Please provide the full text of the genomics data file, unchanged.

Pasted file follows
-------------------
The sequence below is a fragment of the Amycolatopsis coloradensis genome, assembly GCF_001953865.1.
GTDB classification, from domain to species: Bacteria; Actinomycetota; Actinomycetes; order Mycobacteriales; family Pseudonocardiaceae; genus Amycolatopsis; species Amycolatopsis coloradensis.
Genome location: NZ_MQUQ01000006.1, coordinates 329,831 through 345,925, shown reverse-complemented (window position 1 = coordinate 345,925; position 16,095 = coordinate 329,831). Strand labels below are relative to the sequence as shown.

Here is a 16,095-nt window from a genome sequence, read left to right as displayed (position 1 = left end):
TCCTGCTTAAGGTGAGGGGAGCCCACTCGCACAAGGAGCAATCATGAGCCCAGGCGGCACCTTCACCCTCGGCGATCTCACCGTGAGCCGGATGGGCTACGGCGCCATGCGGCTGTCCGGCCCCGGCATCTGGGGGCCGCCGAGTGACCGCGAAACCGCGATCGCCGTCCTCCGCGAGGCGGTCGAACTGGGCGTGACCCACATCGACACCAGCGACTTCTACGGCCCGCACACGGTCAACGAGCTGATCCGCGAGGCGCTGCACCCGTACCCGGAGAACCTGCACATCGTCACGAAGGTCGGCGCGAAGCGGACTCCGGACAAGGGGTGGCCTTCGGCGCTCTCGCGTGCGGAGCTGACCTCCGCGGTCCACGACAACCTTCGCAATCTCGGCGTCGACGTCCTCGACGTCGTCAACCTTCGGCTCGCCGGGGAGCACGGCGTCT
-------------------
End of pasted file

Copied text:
The sequence below is a fragment of the Amycolatopsis coloradensis genome, assembly GCF_001953865.1.
GTDB classification, from domain to species: Bacteria; Actinomycetota; Actinomycetes; order Mycobacteriales; family Pseudonocardiaceae; genus Amycolatopsis; species Amycolatopsis coloradensis.
Genome location: NZ_MQUQ01000006.1, coordinates 329,831 through 345,925, shown reverse-complemented (window position 1 = coordinate 345,925; position 16,095 = coordinate 329,831). Strand labels below are relative to the sequence as shown.

Here is a 16,095-nt window from a genome sequence, read left to right as displayed (position 1 = left end):
TCCTGCTTAAGGTGAGGGGAGCCCACTCGCACAAGGAGCAATCATGAGCCCAGGCGGCACCTTCACCCTCGGCGATCTCACCGTGAGCCGGATGGGCTACGGCGCCATGCGGCTGTCCGGCCCCGGCATCTGGGGGCCGCCGAGTGACCGCGAAACCGCGATCGCCGTCCTCCGCGAGGCGGTCGAACTGGGCGTGACCCACATCGACACCAGCGACTTCTACGGCCCGCACACGGTCAACGAGCTGATCCGCGAGGCGCTGCACCCGTACCCGGAGAACCTGCACATCGTCACGAAGGTCGGCGCGAAGCGGACTCCGGACAAGGGGTGGCCTTCGGCGCTCTCGCGTGCGGAGCTGACCTCCGCGGTCCACGACAACCTTCGCAATCTCGGCGTCGACGTCCTCGACGTCGTCAACCTTCGGCTCGCCGGGGAGCACGGCGTCT